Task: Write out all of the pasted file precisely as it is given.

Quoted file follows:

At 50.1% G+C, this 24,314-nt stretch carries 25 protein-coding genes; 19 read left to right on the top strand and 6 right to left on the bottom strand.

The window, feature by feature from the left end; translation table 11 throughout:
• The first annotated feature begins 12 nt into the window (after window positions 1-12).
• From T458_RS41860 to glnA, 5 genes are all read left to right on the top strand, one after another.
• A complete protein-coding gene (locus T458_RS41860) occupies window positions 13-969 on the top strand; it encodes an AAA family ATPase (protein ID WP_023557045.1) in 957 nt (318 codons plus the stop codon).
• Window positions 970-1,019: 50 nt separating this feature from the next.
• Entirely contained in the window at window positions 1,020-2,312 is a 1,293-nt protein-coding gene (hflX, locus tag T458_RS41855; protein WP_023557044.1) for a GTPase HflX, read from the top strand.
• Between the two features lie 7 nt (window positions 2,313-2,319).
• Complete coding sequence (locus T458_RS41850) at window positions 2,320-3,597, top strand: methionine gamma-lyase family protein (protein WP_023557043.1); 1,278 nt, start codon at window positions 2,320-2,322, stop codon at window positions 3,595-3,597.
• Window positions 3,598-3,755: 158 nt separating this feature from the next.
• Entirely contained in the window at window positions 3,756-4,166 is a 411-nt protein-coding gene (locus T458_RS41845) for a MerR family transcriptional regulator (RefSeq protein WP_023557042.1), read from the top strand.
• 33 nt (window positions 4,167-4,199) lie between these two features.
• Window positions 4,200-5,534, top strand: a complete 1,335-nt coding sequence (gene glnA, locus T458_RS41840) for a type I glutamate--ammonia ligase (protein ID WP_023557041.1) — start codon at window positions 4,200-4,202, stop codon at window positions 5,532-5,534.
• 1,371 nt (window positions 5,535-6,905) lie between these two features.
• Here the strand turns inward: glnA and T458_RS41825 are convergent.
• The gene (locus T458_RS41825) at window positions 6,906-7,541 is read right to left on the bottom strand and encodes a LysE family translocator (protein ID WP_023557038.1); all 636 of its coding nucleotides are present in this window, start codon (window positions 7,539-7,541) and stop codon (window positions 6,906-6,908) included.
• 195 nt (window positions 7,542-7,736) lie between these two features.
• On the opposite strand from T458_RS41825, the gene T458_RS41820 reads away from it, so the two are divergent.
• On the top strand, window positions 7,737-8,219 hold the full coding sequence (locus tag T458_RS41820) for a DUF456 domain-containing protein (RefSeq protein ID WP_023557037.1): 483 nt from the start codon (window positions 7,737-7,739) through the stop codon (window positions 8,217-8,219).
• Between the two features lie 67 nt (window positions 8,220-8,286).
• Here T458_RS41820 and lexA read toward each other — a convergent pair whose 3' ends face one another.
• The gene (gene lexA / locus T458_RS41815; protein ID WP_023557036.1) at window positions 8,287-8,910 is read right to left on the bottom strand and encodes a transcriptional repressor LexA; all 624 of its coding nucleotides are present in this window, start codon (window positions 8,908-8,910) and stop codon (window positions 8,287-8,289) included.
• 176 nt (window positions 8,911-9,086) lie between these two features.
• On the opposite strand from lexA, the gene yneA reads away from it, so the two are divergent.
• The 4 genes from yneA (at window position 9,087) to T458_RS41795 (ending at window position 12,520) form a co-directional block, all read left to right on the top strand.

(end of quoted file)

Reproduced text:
At 50.1% G+C, this 24,314-nt stretch carries 25 protein-coding genes; 19 read left to right on the top strand and 6 right to left on the bottom strand.

The window, feature by feature from the left end; translation table 11 throughout:
• The first annotated feature begins 12 nt into the window (after window positions 1-12).
• From T458_RS41860 to glnA, 5 genes are all read left to right on the top strand, one after another.
• A complete protein-coding gene (locus T458_RS41860) occupies window positions 13-969 on the top strand; it encodes an AAA family ATPase (protein ID WP_023557045.1) in 957 nt (318 codons plus the stop codon).
• Window positions 970-1,019: 50 nt separating this feature from the next.
• Entirely contained in the window at window positions 1,020-2,312 is a 1,293-nt protein-coding gene (hflX, locus tag T458_RS41855; protein WP_023557044.1) for a GTPase HflX, read from the top strand.
• Between the two features lie 7 nt (window positions 2,313-2,319).
• Complete coding sequence (locus T458_RS41850) at window positions 2,320-3,597, top strand: methionine gamma-lyase family protein (protein WP_023557043.1); 1,278 nt, start codon at window positions 2,320-2,322, stop codon at window positions 3,595-3,597.
• Window positions 3,598-3,755: 158 nt separating this feature from the next.
• Entirely contained in the window at window positions 3,756-4,166 is a 411-nt protein-coding gene (locus T458_RS41845) for a MerR family transcriptional regulator (RefSeq protein WP_023557042.1), read from the top strand.
• 33 nt (window positions 4,167-4,199) lie between these two features.
• Window positions 4,200-5,534, top strand: a complete 1,335-nt coding sequence (gene glnA, locus T458_RS41840) for a type I glutamate--ammonia ligase (protein ID WP_023557041.1) — start codon at window positions 4,200-4,202, stop codon at window positions 5,532-5,534.
• 1,371 nt (window positions 5,535-6,905) lie between these two features.
• Here the strand turns inward: glnA and T458_RS41825 are convergent.
• The gene (locus T458_RS41825) at window positions 6,906-7,541 is read right to left on the bottom strand and encodes a LysE family translocator (protein ID WP_023557038.1); all 636 of its coding nucleotides are present in this window, start codon (window positions 7,539-7,541) and stop codon (window positions 6,906-6,908) included.
• 195 nt (window positions 7,542-7,736) lie between these two features.
• On the opposite strand from T458_RS41825, the gene T458_RS41820 reads away from it, so the two are divergent.
• On the top strand, window positions 7,737-8,219 hold the full coding sequence (locus tag T458_RS41820) for a DUF456 domain-containing protein (RefSeq protein ID WP_023557037.1): 483 nt from the start codon (window positions 7,737-7,739) through the stop codon (window positions 8,217-8,219).
• Between the two features lie 67 nt (window positions 8,220-8,286).
• Here T458_RS41820 and lexA read toward each other — a convergent pair whose 3' ends face one another.
• The gene (gene lexA / locus T458_RS41815; protein ID WP_023557036.1) at window positions 8,287-8,910 is read right to left on the bottom strand and encodes a transcriptional repressor LexA; all 624 of its coding nucleotides are present in this window, start codon (window positions 8,908-8,910) and stop codon (window positions 8,287-8,289) included.
• 176 nt (window positions 8,911-9,086) lie between these two features.
• On the opposite strand from lexA, the gene yneA reads away from it, so the two are divergent.
• The 4 genes from yneA (at window position 9,087) to T458_RS41795 (ending at window position 12,520) form a co-directional block, all read left to right on the top strand.